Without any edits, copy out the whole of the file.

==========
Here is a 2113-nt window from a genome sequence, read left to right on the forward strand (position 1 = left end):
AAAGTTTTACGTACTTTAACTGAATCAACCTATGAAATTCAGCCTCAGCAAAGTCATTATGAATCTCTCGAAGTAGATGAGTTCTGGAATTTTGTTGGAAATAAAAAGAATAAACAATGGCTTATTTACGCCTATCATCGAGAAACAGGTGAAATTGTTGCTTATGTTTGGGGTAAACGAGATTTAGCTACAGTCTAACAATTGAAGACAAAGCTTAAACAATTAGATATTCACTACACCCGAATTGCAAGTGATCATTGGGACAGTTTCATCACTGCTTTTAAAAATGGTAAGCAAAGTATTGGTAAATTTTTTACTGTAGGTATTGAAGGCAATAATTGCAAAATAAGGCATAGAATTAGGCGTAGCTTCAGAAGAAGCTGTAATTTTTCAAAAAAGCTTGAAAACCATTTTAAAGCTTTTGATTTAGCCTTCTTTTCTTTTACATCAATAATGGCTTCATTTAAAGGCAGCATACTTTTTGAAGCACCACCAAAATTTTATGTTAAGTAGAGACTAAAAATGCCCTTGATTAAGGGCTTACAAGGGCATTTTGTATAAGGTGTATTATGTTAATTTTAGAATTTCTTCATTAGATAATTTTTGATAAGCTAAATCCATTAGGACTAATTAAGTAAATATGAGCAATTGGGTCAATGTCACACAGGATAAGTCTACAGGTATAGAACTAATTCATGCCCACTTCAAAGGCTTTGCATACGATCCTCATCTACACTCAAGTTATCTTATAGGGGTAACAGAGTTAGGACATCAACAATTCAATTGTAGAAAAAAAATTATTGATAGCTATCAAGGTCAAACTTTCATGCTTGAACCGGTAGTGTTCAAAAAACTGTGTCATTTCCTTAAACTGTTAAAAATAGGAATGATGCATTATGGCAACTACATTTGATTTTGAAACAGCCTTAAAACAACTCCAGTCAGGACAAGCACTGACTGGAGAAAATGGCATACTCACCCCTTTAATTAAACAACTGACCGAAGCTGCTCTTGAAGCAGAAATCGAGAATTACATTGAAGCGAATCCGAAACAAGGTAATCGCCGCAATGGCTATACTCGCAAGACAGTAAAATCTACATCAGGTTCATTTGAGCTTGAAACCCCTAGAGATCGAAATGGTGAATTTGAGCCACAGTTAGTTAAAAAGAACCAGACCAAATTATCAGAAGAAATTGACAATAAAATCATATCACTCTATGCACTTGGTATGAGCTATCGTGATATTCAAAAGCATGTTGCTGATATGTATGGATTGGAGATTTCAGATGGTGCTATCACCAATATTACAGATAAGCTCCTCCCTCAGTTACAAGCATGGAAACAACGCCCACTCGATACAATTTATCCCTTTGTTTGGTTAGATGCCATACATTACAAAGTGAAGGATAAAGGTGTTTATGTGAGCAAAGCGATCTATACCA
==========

Here is a 2113-nt window from a genome sequence, read left to right on the forward strand (position 1 = left end):
AAAGTTTTACGTACTTTAACTGAATCAACCTATGAAATTCAGCCTCAGCAAAGTCATTATGAATCTCTCGAAGTAGATGAGTTCTGGAATTTTGTTGGAAATAAAAAGAATAAACAATGGCTTATTTACGCCTATCATCGAGAAACAGGTGAAATTGTTGCTTATGTTTGGGGTAAACGAGATTTAGCTACAGTCTAACAATTGAAGACAAAGCTTAAACAATTAGATATTCACTACACCCGAATTGCAAGTGATCATTGGGACAGTTTCATCACTGCTTTTAAAAATGGTAAGCAAAGTATTGGTAAATTTTTTACTGTAGGTATTGAAGGCAATAATTGCAAAATAAGGCATAGAATTAGGCGTAGCTTCAGAAGAAGCTGTAATTTTTCAAAAAAGCTTGAAAACCATTTTAAAGCTTTTGATTTAGCCTTCTTTTCTTTTACATCAATAATGGCTTCATTTAAAGGCAGCATACTTTTTGAAGCACCACCAAAATTTTATGTTAAGTAGAGACTAAAAATGCCCTTGATTAAGGGCTTACAAGGGCATTTTGTATAAGGTGTATTATGTTAATTTTAGAATTTCTTCATTAGATAATTTTTGATAAGCTAAATCCATTAGGACTAATTAAGTAAATATGAGCAATTGGGTCAATGTCACACAGGATAAGTCTACAGGTATAGAACTAATTCATGCCCACTTCAAAGGCTTTGCATACGATCCTCATCTACACTCAAGTTATCTTATAGGGGTAACAGAGTTAGGACATCAACAATTCAATTGTAGAAAAAAAATTATTGATAGCTATCAAGGTCAAACTTTCATGCTTGAACCGGTAGTGTTCAAAAAACTGTGTCATTTCCTTAAACTGTTAAAAATAGGAATGATGCATTATGGCAACTACATTTGATTTTGAAACAGCCTTAAAACAACTCCAGTCAGGACAAGCACTGACTGGAGAAAATGGCATACTCACCCCTTTAATTAAACAACTGACCGAAGCTGCTCTTGAAGCAGAAATCGAGAATTACATTGAAGCGAATCCGAAACAAGGTAATCGCCGCAATGGCTATACTCGCAAGACAGTAAAATCTACATCAGGTTCATTTGAGCTTGAAACCCCTAGAGATCGAAATGGTGAATTTGAGCCACAGTTAGTTAAAAAGAACCAGACCAAATTATCAGAAGAAATTGACAATAAAATCATATCACTCTATGCACTTGGTATGAGCTATCGTGATATTCAAAAGCATGTTGCTGATATGTATGGATTGGAGATTTCAGATGGTGCTATCACCAATATTACAGATAAGCTCCTCCCTCAGTTACAAGCATGGAAACAACGCCCACTCGATACAATTTATCCCTTTGTTTGGTTAGATGCCATACATTACAAAGTGAAGGATAAAGGTGTTTATGTGAGCAAAGCGATCTATACCA